Set to debut on Netflix 17 January, The Square  was easily one of the most anticipated films of 2013 in Egypt, and audiences were hugely disappointed when the film was not shown at the Euro Film Panorama as scheduled. In anticipation of the film’s release, the Daily News Egypt was invited to a media briefing with the cast and the filmmakers, with Reza Aslan as moderator.
Aslan introduced the film by saying that it went beyond headlines and that it was filmed at a crucial moment for Egypt. Both the director Jehane Noujaim and producer Karim Amer are Egyptian-American, something they said put them in a unique position while filming. Noujaim is no stranger to capturing complicated stories on camera; one of her previous releases is The Control Room, a film about the Iraqi war.
Noujaim said: “I make character-driven stories. I follow two to three characters because if you are following a story, you do not need to be aware of all the facts on the ground.” She said this is ideal for an audience who is not familiar with Egyptian politics and can instead relate to the more human side of the narrative.
For The Square Noujaim followed 10 people: “We followed different, interesting people that we met in the 18 days. These included people like Ragia Omran, a human rights activist and the recipient of the 2013 Robert F. Kennedy award, as well as filmmaker and actor Khaled Abdallah, Bossaina Kamel and Ahmed Hassan, who ended up being the main character that we follow,” she said.
Producer Karim Amir said: “One of the biggest struggles we had was to show that Tahrir was part of a global story and that it is about human struggle. We wanted to show that even if you did not know anything about Middle East politics, you could relate.”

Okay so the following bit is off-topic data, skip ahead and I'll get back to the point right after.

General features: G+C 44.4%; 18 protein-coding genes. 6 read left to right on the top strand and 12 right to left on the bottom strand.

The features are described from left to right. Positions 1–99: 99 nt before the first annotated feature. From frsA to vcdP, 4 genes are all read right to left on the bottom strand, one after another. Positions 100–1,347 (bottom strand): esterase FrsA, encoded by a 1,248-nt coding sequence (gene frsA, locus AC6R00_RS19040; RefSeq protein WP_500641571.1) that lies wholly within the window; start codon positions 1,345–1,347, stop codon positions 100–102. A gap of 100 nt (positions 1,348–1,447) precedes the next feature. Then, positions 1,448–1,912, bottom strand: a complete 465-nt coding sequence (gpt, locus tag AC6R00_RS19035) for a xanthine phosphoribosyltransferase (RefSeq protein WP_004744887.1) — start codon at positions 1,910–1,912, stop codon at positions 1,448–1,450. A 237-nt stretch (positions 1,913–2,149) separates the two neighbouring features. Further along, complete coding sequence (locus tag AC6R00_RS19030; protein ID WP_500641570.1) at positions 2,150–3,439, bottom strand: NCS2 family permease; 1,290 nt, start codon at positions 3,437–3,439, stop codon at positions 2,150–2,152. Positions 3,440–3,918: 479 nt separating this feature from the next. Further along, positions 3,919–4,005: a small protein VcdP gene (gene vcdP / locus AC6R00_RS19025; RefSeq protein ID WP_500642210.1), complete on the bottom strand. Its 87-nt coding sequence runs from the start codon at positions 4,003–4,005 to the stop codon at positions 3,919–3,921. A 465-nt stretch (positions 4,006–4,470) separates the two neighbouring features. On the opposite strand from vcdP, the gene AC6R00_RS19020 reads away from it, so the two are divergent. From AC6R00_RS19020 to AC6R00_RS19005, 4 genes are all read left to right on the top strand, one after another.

We asked the filmmakers how relevant the film was at this moment, three years after the uprising in Tahrir Square, and when it would be shown in Cairo, if at all. Noujaim answered: “The film shows things like the people’s relationship with the army, their relationship with the Muslim Brotherhood and it emphasises some of the grey areas, like with Magdy, one of the characters of the film and a member of the Muslim Brotherhood. He is conflicted about some things and sure of others; he is not a ‘sheep’. An international audience does not know these grey areas.”
The filmmakers added that the film reminds us of why people took to the streets in the first place; “it can serve as a starting point for conversation about the movement,” Amir said.
In response to the question on the film’s screening in Cairo, they said: “We submitted the film to the censorship authority two and a half months ago and so far we still haven’t gotten a letter. Previously, they offered us a festival licence which we refused, because it would have meant that the film could only be shown once and we wanted to reach the largest audience possible.”
Amir added that he was optimistic despite all of this: “We have a new appointment next week but generally, Egyptian bureaucracy needs a whole other film to discuss it properly.”
One concern raised by a guest was that the film did not take into account the violent dispersal of the Rabaa El Adaweya sit-in and that it is unclear what happens to Magdy, the Muslim Brotherhood character. The filmmakers countered that they had submitted the film to the Toronto International Film Festival in September and that the Rabaa dispersal occurred on 14 August. “We stopped filming by then; this isn’t a seminal film on the revolution; it’s just three people’s experience of the square,” said Amir.
Nojuaim added: “We could not document everything and we had to make a choice. For example, an issue like sexual harassment needs its own film and the problem with shooting something in the cinéma vérité style is that you can only document what the characters are doing.”
One of the main characters of the film, Ahmed Hassan, said participating in the film changed him in ways he did not expect: “To have someone relay my experience and document it, is one of the most important things to happen in my life.”
Despite the current developments in Egypt the filmmakers see the film, as well as the uprising, as having changed many Egyptian lives. “There is a change in consciousness,” said Noujaim, “people want to see tangible political change but it is harder to see this more subtle change in consciousness.”
The film will be released on Netflix this month, and although the service is not available readily in Egypt, the filmmakers hope it will receive a commercial release. “[The film] is a slice of this history. It is not a bookend, but a conversation starter,” concluded Aslan.
By Omar El Adl